In the freshly released encyclical Laudato si, Pope Francis , calling on his patron and namesake St Francis of Assisi, today takes from the saint his encyclical’s title and first principle, that the creation is a sacred gift, given in trust to us to care for and to foster. We are moved to praise God for our creation, preservation and all the blessings of this life, as is all of creation in a way.
Once again a papal encyclical has done the deep soundings and discernment needed for an intelligent and challenging analysis of these global issues from an ethical point of view. An encyclical like this goes to the deep philosophical roots of an issue and works its way up through every dimension. This work is thorough, well informed and comprehensive. It is not driven by a vested interest and not accountable to any political or lobby group. Every Christian and every citizen of the planet has much to ponder on here and for many years to come. Surely this message will have a very significant bearing on the forthcoming Paris talks. St Francis is the eco saint for our time, and this encyclical inspired by his prayers and praise will become an eco- text for our time.
The call to be good and faithful stewards and gardeners of creation comes from the book of Genesis and is implicit throughout the bible, including Psalm 104 , the Epistle to the Romans 8:18-25 and to the Colossians 1.15-17. As hoped for, Pope Francis’s words will certainly become, for many years, a defining and golden mean for those who seek a sound theological, philosophical and ethical base for a good stewardship of the earth and its destiny. Human responsibility for carbon accumulation and its effect on the global warming of the planet is taken so seriously, not because it is debatable science at all, but because it is our vocation from God to redeem the effect of human wastage and human pollution whatever their cause, because we are responsible for God’s earth, our home.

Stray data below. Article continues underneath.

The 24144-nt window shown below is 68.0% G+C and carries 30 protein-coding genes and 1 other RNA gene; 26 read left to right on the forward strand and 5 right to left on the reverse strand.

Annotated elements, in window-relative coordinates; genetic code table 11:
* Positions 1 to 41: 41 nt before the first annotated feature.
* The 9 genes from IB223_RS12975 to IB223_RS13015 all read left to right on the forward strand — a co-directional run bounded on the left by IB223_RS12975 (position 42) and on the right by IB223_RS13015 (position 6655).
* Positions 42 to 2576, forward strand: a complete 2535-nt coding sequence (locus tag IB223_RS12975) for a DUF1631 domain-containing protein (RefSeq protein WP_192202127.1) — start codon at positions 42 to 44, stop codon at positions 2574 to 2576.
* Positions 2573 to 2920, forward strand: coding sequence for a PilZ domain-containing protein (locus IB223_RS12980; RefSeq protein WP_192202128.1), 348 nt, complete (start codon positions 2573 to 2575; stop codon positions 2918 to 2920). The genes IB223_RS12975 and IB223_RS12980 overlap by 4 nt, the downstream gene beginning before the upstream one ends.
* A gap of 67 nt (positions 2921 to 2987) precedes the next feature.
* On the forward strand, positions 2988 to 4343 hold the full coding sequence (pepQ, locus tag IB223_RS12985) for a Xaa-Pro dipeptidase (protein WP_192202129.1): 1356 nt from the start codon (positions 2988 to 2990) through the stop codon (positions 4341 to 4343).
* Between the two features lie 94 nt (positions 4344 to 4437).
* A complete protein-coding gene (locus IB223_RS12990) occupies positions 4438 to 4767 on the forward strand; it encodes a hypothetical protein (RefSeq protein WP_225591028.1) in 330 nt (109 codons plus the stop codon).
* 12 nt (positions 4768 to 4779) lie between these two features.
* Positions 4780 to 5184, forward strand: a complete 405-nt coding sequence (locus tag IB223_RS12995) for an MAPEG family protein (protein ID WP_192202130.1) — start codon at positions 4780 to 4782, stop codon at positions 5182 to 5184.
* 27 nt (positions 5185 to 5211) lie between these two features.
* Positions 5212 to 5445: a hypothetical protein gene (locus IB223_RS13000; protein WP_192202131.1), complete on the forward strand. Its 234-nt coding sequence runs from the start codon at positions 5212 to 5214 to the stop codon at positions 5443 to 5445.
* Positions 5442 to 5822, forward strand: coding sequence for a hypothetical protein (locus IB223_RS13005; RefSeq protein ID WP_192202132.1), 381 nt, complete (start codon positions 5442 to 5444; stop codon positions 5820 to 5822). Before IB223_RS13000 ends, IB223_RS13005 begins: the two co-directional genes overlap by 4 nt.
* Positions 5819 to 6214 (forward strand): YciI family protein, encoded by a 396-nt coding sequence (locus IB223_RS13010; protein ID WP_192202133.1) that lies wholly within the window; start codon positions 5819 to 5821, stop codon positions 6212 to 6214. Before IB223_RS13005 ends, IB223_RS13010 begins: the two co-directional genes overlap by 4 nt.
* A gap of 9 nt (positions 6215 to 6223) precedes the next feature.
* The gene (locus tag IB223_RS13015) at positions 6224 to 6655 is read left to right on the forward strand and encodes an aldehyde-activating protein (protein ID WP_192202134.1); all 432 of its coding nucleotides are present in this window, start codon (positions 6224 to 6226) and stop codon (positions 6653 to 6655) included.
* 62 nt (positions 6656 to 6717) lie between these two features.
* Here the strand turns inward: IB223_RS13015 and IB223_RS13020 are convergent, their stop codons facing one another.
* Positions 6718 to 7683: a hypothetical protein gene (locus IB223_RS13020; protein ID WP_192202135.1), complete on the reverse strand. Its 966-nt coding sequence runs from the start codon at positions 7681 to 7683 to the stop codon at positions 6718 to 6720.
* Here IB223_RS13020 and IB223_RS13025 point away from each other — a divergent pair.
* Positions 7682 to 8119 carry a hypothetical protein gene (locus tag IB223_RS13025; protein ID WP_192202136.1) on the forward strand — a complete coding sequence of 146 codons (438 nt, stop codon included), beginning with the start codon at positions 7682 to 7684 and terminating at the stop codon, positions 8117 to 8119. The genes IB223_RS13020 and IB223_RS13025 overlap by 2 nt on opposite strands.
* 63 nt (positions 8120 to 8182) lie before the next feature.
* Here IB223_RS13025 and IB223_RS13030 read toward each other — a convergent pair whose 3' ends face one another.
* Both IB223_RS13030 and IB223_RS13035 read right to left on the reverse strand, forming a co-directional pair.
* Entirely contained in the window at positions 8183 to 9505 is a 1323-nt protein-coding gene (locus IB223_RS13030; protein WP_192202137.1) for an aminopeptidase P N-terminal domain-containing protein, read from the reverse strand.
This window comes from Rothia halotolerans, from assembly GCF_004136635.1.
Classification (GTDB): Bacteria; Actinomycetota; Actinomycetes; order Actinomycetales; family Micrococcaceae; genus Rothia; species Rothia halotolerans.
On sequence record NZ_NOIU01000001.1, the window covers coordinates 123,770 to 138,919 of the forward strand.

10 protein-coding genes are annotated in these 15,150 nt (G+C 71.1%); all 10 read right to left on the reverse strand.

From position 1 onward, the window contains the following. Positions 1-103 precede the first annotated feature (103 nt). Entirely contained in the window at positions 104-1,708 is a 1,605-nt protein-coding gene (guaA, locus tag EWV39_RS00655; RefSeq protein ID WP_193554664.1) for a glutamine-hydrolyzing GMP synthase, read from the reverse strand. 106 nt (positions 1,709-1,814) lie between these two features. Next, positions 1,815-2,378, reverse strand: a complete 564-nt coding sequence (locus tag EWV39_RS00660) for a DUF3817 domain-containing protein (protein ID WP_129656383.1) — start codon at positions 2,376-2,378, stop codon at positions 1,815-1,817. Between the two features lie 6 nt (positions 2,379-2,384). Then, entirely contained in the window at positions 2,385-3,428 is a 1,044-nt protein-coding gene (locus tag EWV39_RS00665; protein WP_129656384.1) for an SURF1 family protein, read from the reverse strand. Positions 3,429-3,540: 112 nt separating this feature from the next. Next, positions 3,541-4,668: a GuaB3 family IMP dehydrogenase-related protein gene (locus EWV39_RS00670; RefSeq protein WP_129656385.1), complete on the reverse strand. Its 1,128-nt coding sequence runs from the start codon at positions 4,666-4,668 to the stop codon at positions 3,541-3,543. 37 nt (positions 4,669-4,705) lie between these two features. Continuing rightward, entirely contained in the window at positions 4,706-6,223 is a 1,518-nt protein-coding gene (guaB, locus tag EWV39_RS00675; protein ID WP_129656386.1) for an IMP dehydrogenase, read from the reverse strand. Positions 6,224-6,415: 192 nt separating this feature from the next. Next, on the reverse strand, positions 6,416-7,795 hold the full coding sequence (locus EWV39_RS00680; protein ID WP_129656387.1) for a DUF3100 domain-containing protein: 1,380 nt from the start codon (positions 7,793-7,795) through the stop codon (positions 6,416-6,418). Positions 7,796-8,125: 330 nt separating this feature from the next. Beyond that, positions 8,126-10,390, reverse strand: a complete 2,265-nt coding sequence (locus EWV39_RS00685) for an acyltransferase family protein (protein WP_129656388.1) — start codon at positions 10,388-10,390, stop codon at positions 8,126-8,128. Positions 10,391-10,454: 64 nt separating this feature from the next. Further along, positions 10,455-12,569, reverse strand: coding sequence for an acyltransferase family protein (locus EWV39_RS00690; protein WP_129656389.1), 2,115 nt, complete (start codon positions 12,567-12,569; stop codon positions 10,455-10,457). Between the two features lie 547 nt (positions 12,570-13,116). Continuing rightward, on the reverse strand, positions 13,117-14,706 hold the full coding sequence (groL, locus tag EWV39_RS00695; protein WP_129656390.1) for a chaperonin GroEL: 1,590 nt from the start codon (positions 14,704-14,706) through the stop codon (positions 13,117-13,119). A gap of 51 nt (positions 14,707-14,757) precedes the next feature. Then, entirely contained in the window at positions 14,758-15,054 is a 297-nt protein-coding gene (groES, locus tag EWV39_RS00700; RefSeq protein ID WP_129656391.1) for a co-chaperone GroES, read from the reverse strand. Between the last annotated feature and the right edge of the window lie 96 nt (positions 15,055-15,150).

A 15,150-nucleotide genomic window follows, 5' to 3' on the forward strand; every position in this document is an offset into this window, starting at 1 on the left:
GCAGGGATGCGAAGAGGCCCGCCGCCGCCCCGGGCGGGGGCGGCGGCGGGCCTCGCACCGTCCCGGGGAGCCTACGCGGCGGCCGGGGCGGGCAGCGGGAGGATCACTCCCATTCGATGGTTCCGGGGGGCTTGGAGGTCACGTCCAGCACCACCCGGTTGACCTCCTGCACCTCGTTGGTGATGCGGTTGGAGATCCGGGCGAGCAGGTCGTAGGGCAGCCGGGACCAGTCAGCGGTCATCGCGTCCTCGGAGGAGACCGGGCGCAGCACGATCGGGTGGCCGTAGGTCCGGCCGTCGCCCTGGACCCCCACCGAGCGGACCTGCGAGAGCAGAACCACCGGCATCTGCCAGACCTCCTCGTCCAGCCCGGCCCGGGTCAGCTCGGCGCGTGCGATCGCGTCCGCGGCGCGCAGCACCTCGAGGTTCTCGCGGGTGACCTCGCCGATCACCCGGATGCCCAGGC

The significance of the just released Laudato Si is not limited to ecology only, because it gives divided Christians a common task. This is an ecumenical and inter faith challenge, appealing to the human will in the name of the divine will.
Archbishop Justin Welby has also contributed decisively to this challenge before us in recent days, both in his own name and with others. The Archbishop’s words have been hailed already as very clear, well informed and challenging. The carbon reduction levels described are set before us and the urgency of our calling is presented as unavoidable in every way. Once again the Pope and the Archbishop are on the same sacred page, for the sake of the life of the World as a whole.
The encyclical was anticipated by an article in Centro which may be useful reading also at this time.
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